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Z100's Elvis Duran is coming to Huntington

Elvis Duran's memoir is called "Where Do I

Elvis Duran's memoir is called "Where Do I Begin?" Credit: Simon and Schuster/Robert Milazzo

Elvis Duran, who speaks with News 12's Elisa DiStefano about his new memoir "Where Do I Begin?" on Oct. 23 at Book Revue in Huntington, hosts a syndicated Z100 radio show heard by millions every morning. With co-hosts Danielle Monaro and Medha Gandhi and cohorts including executive producer and occasional on-air kibbitzer Skeery Jones, he airs a four-hour block of Top 40 hits and all the usual well-crafted idiocy of any morning-zoo show.

The book covers territory from Texas to TriBeCa, with behind-the-scenes stories of hosting the annual Z100 Jingle Ball and interviewing stars on his show; of the murder of a DJ friend; of meeting and falling in love with his now-husband, Alex Carr; and of being on air the day after 9/11, serving as an information clearinghouse to help connect people or to urge that food be taken to responders at Ground Zero.

Yet for all that, Duran, 55, retains some mystery. In an interview he confirms his birth date as Aug. 5, 1964, but mentions it nowhere in the book. In an interview, he allows that "Elvis Duran" is a pseudonym (he was born Barry Brian Cope) but he also states that nowhere in the book.

The first name, "Elvis," he says now, "was given to me. I didn't choose it at all. It was the name given to me if I wanted the job" at KIKM (now KATH) in the Dallas/Fort Worth area. That was a part-time gig in addition to his first job in radio, at a station in his native McKinney, Texas, where he worked from 1979 to 1981 while still in high school.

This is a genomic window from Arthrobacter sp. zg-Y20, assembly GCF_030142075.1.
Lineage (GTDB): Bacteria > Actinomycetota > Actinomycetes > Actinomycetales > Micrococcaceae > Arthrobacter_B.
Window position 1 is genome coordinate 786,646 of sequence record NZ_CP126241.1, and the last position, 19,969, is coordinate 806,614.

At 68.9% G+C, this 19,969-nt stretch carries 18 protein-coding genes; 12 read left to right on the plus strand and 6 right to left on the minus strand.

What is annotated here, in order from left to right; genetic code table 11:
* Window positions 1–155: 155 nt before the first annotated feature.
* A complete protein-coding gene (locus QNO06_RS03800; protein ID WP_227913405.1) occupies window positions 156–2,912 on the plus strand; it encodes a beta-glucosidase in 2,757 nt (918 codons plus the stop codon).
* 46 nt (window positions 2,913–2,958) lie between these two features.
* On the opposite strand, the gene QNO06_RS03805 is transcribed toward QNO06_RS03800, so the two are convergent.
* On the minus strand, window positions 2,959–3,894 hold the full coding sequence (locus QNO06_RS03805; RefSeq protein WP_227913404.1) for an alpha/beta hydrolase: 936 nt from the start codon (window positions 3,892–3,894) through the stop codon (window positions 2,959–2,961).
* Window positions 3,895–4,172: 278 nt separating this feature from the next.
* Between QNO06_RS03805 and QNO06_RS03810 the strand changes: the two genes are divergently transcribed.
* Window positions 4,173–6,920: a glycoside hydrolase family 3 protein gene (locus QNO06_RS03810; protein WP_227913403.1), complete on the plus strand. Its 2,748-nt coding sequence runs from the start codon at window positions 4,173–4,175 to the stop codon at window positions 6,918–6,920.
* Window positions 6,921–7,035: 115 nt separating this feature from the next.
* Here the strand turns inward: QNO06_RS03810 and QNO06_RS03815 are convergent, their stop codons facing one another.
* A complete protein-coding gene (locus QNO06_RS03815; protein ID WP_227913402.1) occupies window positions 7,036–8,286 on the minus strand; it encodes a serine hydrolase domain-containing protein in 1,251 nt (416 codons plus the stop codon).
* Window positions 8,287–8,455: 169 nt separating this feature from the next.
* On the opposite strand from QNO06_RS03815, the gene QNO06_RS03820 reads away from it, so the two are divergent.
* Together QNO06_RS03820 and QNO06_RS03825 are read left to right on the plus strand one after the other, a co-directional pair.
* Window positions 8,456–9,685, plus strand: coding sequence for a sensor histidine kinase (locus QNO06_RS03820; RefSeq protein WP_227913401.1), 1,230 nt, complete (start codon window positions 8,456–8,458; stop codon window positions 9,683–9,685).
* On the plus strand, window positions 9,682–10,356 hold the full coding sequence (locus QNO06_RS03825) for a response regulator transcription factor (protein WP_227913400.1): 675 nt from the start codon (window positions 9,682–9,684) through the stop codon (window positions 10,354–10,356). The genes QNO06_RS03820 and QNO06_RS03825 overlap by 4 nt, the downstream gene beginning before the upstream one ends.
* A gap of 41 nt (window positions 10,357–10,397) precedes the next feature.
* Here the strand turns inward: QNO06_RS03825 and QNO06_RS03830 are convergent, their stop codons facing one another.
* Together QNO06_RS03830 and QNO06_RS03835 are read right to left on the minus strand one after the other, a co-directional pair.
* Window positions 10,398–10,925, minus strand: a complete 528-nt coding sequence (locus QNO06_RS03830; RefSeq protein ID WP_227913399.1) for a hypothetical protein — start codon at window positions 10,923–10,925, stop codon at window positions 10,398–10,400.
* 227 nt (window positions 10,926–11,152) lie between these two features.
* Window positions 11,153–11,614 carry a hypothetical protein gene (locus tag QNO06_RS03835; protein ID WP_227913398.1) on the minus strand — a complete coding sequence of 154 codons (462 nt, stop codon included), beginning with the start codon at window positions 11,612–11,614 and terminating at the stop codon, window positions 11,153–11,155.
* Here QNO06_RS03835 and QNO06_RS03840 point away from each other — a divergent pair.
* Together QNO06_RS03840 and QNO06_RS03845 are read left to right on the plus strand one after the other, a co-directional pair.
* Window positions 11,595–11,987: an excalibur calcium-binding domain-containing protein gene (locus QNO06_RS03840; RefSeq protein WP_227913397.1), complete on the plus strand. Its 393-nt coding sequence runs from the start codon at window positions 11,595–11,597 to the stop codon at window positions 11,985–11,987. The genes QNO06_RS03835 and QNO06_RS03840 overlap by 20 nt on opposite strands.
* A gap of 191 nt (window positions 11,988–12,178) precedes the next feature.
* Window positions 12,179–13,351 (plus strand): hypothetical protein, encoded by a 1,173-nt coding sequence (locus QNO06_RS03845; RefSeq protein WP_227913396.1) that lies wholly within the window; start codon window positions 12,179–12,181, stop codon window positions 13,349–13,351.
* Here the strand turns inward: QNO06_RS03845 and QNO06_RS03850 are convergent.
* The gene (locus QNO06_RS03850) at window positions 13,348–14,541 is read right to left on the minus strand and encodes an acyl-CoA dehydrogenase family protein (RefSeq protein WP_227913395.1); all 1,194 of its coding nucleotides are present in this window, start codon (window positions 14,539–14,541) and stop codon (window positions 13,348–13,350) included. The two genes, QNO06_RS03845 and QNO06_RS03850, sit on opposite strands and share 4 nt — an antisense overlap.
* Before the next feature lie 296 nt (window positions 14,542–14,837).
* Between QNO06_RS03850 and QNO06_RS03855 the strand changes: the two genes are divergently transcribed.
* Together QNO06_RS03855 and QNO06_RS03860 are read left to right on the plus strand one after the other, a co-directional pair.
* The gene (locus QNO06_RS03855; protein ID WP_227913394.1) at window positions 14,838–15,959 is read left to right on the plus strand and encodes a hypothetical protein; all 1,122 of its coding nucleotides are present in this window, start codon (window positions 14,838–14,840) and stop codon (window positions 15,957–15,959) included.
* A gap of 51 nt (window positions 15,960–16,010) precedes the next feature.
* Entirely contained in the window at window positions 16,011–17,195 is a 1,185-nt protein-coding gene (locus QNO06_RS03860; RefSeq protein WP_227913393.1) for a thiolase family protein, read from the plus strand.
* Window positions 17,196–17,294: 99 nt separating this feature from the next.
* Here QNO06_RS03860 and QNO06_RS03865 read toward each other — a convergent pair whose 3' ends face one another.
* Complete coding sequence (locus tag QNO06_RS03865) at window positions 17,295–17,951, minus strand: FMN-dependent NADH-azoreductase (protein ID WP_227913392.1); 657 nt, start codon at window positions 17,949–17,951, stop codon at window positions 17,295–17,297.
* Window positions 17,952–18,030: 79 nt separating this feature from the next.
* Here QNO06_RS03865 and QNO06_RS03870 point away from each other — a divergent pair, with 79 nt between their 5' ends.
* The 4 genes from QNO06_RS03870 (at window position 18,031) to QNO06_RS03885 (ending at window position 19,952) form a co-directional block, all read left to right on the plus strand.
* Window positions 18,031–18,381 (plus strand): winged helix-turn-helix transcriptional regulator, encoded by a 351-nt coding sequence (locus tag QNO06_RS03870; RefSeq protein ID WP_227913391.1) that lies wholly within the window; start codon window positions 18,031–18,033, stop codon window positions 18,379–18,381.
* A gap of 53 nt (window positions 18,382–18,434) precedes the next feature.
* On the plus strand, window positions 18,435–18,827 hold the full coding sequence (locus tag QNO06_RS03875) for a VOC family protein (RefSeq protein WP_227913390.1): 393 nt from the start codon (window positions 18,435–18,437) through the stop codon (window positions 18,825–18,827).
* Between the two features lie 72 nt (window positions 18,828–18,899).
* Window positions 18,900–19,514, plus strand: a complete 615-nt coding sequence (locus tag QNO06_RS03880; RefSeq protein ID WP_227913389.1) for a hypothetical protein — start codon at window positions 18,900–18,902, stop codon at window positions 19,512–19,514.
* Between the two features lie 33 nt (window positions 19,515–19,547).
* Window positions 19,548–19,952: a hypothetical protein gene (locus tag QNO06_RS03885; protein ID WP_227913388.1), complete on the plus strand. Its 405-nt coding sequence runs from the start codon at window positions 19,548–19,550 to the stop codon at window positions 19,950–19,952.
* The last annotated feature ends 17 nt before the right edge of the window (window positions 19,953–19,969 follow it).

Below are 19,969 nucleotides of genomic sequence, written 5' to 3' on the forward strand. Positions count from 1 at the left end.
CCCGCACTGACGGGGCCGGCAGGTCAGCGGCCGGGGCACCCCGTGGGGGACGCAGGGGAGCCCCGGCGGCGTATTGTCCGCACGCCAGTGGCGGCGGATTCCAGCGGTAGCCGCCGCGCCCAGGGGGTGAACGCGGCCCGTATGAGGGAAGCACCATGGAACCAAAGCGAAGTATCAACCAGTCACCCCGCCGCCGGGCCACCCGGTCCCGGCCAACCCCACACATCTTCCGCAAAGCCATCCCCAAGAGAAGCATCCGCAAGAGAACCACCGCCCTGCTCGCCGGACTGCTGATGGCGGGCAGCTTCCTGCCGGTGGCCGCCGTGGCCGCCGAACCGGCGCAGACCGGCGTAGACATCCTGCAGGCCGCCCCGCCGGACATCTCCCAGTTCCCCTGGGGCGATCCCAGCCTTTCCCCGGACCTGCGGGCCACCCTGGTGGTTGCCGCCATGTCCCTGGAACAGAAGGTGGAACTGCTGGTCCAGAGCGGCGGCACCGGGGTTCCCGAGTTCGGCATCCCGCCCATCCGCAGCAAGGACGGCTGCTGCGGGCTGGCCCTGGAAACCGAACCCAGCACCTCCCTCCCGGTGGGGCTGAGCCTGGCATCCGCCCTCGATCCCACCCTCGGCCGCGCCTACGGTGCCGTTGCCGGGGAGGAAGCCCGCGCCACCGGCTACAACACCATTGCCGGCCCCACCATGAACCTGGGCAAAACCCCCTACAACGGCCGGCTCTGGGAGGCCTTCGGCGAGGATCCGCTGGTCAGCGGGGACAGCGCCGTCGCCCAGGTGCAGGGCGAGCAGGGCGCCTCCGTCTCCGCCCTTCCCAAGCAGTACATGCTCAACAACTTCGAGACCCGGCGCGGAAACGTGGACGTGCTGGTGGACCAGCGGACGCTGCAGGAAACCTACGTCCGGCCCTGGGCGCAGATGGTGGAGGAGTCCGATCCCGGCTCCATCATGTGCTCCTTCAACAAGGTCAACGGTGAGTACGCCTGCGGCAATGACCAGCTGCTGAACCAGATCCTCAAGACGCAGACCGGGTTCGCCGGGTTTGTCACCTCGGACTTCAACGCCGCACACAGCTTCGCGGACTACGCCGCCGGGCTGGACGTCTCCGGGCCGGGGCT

"I said I felt uncomfortable doing that," he recalls of the request to use a pseudonym. "And they said, 'Well, we'll just hire someone else.' So I'm like, OK, I'll take the name." His nom de radio eventually "evolved into Elvis Duran. That was in San Antonio."

MEET THE PARENTS

Additionally, the autobiography paints a loving description of his life-of-the-party parents — the late Valeta and Billy James "BB" Cope, who were supportive and accepting of their gay son in 1970s Texas — but the book never gives their names.

"We had some security problems where people were bothering them and my family," Duran states. "So I didn't feel like it was important to include that" even though his parents are deceased. "But the rest of my family's still here," he says. "And you know what, it really became a major problem. … It was really bad, including having to hire some people to keep everyone safe." So were they being stalked? "It wasn't something that was like a chorus of people bothering them," he says, without specifics, "but it became something I took very personally."

He also notes that as associated with New York as Z100 (WHTZ/100.3 FM) is, "When I first came to Z100, we were told, 'There is no Manhattan, there is no New York City. It's only Long Island and New Jersey.' That's where they had figured out that the majority of our listeners lived. And so I thought it was sort of interesting, as big city as Z100 always tried to sound, that they were always very, very careful to keep us focused on Long Island and New Jersey."

And as confident and freewheeling as he is on radio, Duran says he is still nervous about the book, which was written with Andy Barr. "I remember the first person who told me they read it — I got nervous," he says. "I didn't want to hear what they had to say, because once it's out there, there's nothing you can do. It's done. You can't take it back. You can't rewind time" — only try to capture it between two covers.

Elvis Duran in conversation with Elisa DiStefano

WHEN | WHERE 7 p.m. Oct. 23, Book Revue, 313 New York Ave., Huntington

INFO Free; 631-271-1442, bookrevue.com

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